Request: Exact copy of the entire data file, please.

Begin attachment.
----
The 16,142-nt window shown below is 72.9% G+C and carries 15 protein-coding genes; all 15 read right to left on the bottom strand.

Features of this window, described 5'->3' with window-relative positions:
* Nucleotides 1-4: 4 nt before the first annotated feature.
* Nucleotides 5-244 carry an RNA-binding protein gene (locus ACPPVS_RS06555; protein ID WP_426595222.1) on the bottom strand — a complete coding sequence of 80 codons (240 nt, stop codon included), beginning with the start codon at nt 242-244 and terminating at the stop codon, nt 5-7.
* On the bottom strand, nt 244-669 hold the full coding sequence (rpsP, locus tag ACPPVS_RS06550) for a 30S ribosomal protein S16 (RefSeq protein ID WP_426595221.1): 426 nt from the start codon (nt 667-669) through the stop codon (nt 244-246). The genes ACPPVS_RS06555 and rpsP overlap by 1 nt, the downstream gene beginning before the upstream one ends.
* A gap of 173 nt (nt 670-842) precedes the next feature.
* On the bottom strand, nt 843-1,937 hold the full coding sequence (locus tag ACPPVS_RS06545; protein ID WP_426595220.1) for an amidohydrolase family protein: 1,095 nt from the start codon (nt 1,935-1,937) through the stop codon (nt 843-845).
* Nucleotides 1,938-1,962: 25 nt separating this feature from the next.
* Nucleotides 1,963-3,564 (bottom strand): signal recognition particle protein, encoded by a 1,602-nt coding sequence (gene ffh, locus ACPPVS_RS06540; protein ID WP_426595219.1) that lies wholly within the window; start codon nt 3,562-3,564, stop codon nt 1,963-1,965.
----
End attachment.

The 16,142-nt window shown below is 72.9% G+C and carries 15 protein-coding genes; all 15 read right to left on the bottom strand.

Features of this window, described 5'->3' with window-relative positions:
* Nucleotides 1-4: 4 nt before the first annotated feature.
* Nucleotides 5-244 carry an RNA-binding protein gene (locus ACPPVS_RS06555; protein ID WP_426595222.1) on the bottom strand — a complete coding sequence of 80 codons (240 nt, stop codon included), beginning with the start codon at nt 242-244 and terminating at the stop codon, nt 5-7.
* On the bottom strand, nt 244-669 hold the full coding sequence (rpsP, locus tag ACPPVS_RS06550) for a 30S ribosomal protein S16 (RefSeq protein ID WP_426595221.1): 426 nt from the start codon (nt 667-669) through the stop codon (nt 244-246). The genes ACPPVS_RS06555 and rpsP overlap by 1 nt, the downstream gene beginning before the upstream one ends.
* A gap of 173 nt (nt 670-842) precedes the next feature.
* On the bottom strand, nt 843-1,937 hold the full coding sequence (locus tag ACPPVS_RS06545; protein ID WP_426595220.1) for an amidohydrolase family protein: 1,095 nt from the start codon (nt 1,935-1,937) through the stop codon (nt 843-845).
* Nucleotides 1,938-1,962: 25 nt separating this feature from the next.
* Nucleotides 1,963-3,564 (bottom strand): signal recognition particle protein, encoded by a 1,602-nt coding sequence (gene ffh, locus ACPPVS_RS06540; protein ID WP_426595219.1) that lies wholly within the window; start codon nt 3,562-3,564, stop codon nt 1,963-1,965.